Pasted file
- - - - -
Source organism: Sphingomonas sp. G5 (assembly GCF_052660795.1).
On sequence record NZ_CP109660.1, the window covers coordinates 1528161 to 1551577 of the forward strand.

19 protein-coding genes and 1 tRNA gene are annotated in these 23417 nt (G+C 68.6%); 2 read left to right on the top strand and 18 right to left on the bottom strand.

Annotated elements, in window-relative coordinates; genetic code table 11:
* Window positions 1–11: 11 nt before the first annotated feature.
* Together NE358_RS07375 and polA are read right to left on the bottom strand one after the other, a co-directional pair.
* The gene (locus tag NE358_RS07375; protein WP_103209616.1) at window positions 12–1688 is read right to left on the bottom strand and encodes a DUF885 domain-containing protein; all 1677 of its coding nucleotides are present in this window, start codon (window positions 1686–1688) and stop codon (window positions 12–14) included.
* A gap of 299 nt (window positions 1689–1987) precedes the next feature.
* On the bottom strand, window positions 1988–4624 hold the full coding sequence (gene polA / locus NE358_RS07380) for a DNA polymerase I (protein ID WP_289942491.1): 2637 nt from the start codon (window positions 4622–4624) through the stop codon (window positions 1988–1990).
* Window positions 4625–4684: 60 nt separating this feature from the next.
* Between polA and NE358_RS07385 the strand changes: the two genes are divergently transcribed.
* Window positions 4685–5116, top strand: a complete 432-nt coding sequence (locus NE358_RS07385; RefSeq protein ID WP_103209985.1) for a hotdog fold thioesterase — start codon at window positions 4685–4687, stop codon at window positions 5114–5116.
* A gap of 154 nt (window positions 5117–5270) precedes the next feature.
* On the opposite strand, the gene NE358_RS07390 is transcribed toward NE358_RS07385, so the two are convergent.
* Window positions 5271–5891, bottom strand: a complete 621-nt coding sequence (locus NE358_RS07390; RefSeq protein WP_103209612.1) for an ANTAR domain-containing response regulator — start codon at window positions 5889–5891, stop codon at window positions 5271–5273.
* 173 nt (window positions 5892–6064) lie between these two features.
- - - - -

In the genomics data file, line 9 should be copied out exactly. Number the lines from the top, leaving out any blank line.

* On the bottom strand, window positions 1988–4624 hold the full coding sequence (gene polA / locus NE358_RS07380) for a DNA polymerase I (protein ID WP_289942491.1): 2637 nt from the start codon (window positions 4622–4624) through the stop codon (window positions 1988–1990).